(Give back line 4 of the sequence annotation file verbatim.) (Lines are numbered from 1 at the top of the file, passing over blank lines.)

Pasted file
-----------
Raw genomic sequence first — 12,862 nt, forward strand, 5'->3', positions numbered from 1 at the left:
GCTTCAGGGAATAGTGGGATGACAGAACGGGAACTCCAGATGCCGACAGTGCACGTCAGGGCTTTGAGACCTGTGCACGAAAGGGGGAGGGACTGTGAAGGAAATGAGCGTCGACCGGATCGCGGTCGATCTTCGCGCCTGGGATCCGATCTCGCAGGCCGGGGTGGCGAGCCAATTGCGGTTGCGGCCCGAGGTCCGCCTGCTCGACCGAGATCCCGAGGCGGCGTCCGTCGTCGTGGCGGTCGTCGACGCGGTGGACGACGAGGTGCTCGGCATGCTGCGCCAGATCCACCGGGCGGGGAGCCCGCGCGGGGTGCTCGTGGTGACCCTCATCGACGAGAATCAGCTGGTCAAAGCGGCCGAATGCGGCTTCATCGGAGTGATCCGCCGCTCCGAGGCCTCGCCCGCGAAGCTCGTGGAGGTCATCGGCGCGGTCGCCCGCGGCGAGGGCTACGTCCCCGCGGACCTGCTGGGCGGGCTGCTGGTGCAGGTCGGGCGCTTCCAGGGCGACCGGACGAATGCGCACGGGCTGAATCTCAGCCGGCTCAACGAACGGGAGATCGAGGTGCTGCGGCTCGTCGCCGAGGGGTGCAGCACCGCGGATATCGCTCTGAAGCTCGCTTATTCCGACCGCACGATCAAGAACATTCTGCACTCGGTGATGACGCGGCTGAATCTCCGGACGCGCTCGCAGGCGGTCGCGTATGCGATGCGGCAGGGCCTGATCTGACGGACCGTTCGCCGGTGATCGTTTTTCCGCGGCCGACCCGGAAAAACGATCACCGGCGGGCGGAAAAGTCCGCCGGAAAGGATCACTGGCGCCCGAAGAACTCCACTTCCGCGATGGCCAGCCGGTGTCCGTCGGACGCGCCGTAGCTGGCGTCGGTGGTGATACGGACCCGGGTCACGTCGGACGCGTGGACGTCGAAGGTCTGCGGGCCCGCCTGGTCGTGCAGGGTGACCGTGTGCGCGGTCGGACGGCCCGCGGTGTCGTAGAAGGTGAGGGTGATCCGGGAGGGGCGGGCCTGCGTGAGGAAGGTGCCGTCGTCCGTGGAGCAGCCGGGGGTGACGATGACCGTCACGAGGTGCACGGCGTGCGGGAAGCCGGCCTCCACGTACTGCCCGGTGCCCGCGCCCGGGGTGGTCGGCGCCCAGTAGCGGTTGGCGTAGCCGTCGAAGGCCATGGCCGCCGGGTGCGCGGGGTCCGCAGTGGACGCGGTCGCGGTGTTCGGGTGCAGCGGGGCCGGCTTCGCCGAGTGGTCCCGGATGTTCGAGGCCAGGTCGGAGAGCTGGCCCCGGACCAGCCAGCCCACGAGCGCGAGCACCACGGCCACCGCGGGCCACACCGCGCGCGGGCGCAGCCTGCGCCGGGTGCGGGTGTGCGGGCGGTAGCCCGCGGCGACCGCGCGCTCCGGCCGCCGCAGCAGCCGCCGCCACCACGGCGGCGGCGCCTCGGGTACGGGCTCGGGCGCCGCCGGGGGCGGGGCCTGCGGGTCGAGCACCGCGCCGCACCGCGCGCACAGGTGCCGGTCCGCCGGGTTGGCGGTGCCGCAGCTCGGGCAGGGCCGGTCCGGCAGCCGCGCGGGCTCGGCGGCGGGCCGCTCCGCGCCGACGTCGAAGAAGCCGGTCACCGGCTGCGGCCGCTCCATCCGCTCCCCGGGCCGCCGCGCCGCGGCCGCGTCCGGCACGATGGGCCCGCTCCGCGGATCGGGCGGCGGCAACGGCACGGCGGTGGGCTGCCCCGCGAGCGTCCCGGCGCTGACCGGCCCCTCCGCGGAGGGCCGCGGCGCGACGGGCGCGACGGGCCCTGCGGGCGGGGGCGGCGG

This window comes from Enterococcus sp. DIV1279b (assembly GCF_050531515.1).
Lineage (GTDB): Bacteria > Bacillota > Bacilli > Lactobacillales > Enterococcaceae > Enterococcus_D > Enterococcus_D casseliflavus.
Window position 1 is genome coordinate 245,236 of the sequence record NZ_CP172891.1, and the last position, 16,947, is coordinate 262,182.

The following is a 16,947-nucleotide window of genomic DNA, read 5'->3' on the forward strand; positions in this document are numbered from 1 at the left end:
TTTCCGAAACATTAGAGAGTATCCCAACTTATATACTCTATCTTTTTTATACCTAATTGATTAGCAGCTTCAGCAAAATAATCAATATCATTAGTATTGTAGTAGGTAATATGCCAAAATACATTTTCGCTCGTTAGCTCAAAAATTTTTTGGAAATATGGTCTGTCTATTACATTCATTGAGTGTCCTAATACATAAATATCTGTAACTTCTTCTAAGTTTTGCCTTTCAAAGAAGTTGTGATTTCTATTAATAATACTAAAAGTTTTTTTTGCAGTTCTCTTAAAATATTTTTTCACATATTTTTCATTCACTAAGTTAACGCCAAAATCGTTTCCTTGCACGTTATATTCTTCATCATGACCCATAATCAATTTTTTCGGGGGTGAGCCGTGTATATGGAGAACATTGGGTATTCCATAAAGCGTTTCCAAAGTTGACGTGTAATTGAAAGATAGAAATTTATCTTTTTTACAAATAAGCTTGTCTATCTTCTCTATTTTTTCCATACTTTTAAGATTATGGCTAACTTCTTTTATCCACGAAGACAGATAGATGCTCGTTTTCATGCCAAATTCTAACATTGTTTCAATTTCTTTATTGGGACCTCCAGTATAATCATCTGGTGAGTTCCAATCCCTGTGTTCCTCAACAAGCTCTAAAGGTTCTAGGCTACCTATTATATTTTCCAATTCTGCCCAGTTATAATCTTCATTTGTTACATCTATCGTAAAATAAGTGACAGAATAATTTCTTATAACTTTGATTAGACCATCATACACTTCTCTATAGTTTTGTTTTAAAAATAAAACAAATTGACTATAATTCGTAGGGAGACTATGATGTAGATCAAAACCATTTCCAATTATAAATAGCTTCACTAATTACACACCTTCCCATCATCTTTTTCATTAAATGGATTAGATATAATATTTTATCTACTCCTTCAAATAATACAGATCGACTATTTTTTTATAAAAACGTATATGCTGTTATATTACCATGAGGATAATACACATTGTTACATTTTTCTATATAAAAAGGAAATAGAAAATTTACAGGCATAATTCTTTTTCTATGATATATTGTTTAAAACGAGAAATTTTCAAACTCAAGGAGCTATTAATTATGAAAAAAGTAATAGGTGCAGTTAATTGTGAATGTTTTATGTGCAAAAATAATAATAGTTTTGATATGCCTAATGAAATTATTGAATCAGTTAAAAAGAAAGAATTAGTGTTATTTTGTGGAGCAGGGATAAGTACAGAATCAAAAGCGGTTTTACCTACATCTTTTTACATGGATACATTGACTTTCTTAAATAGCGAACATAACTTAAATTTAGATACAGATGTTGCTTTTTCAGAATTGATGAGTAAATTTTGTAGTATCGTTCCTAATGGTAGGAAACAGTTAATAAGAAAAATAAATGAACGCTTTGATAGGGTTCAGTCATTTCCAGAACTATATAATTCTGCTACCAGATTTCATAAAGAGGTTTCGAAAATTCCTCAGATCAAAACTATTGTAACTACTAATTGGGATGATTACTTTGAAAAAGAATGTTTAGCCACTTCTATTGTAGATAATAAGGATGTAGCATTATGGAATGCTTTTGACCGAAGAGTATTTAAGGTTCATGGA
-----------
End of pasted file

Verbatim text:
Lineage (GTDB): Bacteria > Bacillota > Bacilli > Lactobacillales > Enterococcaceae > Enterococcus_D > Enterococcus_D casseliflavus.